Dealing With Gambling Disorders


Gambling is a form of betting on an outcome that involves risk and an expectation of profit or loss. It can be a fun and rewarding activity, but it can also become dangerous if done out of control. Those with gambling disorders may not seek treatment or may try to hide their problem. A variety of treatments are available for those who have trouble controlling their gambling behavior, and some studies suggest that some forms of psychotherapy are effective.

A rough estimate of the amount of money legally wagered each year worldwide is $10 trillion (illegal gambling is even greater). Gambling is widespread in most countries and takes many forms, including state-licensed lotteries, sports betting, online games and video games with gambling elements for both adults and children. Many of these activities generate enormous surges of dopamine, which are the brain’s reward chemicals. These surges can be addictive, causing people to seek pleasure from risky behaviors rather than from healthy ones like work or exercise. Over time, this can cause the brain to change its chemistry and increase cravings for rewards like gambling.

Symptoms of gambling disorder can include problems with spending and managing money, secretive or evasive behavior and hiding evidence of their activity. It’s important to get help if you’re worried about someone, because this problem can have serious consequences for family members and friends.

While it’s not clear what causes people to develop a gambling disorder, it is thought that genetics and stressful life events can play a role. The condition is more common in men than in women, and it can start during adolescence or later in life. It’s not uncommon for the symptoms to improve or disappear on their own, but they can return later.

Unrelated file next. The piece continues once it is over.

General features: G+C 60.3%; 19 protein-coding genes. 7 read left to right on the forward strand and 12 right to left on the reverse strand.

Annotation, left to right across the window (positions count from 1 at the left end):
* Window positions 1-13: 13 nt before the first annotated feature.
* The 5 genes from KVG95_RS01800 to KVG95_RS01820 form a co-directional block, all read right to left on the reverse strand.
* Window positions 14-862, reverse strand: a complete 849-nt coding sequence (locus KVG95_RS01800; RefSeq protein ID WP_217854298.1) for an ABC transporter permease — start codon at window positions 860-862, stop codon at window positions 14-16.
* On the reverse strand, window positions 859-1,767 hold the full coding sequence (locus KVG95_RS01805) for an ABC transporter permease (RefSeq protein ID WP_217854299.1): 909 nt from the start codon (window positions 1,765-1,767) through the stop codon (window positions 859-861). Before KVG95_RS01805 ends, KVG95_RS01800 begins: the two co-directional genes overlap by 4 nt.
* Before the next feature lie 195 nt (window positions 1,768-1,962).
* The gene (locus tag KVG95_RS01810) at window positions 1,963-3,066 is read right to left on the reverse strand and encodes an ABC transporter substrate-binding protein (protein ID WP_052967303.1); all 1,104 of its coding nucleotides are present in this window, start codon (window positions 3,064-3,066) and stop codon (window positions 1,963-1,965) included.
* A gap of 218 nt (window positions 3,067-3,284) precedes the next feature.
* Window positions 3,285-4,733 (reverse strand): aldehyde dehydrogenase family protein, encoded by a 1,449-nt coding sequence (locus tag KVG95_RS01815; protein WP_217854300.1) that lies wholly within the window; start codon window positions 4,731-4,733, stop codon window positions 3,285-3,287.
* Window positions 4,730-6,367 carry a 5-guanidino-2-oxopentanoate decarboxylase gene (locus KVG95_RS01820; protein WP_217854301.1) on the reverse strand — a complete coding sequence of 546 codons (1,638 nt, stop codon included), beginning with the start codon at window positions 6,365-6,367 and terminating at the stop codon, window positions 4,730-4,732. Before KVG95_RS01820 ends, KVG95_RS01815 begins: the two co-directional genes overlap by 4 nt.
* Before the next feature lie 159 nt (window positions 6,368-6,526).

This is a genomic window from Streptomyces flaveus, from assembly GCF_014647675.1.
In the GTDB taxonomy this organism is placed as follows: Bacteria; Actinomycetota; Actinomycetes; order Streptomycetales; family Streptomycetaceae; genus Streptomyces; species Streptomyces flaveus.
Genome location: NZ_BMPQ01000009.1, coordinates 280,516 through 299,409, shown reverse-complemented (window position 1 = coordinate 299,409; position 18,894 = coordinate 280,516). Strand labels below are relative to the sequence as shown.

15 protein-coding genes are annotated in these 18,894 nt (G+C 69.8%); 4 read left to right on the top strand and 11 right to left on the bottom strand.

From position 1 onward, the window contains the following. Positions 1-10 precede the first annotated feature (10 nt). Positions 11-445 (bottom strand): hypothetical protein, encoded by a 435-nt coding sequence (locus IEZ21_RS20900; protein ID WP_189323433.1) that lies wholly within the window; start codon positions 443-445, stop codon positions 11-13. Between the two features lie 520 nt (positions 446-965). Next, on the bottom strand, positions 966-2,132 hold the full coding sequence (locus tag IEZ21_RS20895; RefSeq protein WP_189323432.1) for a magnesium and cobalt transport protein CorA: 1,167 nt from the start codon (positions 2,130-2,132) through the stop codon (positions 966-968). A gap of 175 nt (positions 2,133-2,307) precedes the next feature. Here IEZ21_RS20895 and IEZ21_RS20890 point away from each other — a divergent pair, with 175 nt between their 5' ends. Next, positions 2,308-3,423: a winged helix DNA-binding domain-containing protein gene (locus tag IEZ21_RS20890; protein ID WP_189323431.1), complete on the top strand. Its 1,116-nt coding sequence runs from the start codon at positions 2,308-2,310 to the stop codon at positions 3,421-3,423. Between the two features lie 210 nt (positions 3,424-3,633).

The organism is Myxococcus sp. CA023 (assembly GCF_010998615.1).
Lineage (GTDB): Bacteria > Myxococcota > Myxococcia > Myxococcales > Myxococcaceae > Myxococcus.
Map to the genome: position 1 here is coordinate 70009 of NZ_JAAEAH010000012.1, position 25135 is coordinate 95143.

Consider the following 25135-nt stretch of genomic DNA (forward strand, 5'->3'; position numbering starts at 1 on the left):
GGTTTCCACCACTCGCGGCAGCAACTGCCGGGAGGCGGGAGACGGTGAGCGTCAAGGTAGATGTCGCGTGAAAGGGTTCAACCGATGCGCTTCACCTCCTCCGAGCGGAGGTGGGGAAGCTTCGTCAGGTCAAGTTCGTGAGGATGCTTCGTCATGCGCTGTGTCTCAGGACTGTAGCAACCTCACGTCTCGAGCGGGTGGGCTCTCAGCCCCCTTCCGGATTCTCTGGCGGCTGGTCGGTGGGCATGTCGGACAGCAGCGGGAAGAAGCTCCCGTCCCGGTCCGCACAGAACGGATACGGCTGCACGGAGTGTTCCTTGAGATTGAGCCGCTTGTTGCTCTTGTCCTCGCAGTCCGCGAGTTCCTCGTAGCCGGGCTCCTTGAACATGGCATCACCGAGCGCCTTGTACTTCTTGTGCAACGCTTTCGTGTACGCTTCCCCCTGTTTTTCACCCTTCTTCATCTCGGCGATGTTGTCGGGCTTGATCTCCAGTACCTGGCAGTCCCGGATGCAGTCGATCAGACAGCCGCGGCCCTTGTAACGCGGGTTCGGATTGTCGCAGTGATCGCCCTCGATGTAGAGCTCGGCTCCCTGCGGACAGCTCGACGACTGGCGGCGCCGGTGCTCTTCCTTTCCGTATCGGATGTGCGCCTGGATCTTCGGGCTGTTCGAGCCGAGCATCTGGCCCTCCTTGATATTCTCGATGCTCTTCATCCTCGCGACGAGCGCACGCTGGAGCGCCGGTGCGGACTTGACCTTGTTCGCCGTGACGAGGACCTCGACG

Although there are no medications approved by the U.S. Food and Drug Administration to treat gambling disorder, several types of psychotherapy can help. These therapies can help individuals identify and change unhealthy emotions, thoughts and behaviors. They also teach skills to manage stress and anxiety. They are usually conducted with a mental health professional, such as a psychologist or social worker.

It’s difficult to cope with a loved one’s compulsive gambling. You can help by limiting how much you spend on gambling, by setting money and time limits for gambling, and by not giving in to urges to gamble. You can also help by finding other ways to enjoy leisure activities and addressing any mood disorders, such as depression or anxiety, that might trigger or be made worse by gambling. You can also offer support by talking to other families who have dealt with the same issues. The important thing is to keep trying until you find a strategy or therapist that works for you. It’s also important to be honest with yourself about your feelings and to recognise that you need help. This is often hard to do, especially for those who feel ashamed or think they can fix the problem themselves.

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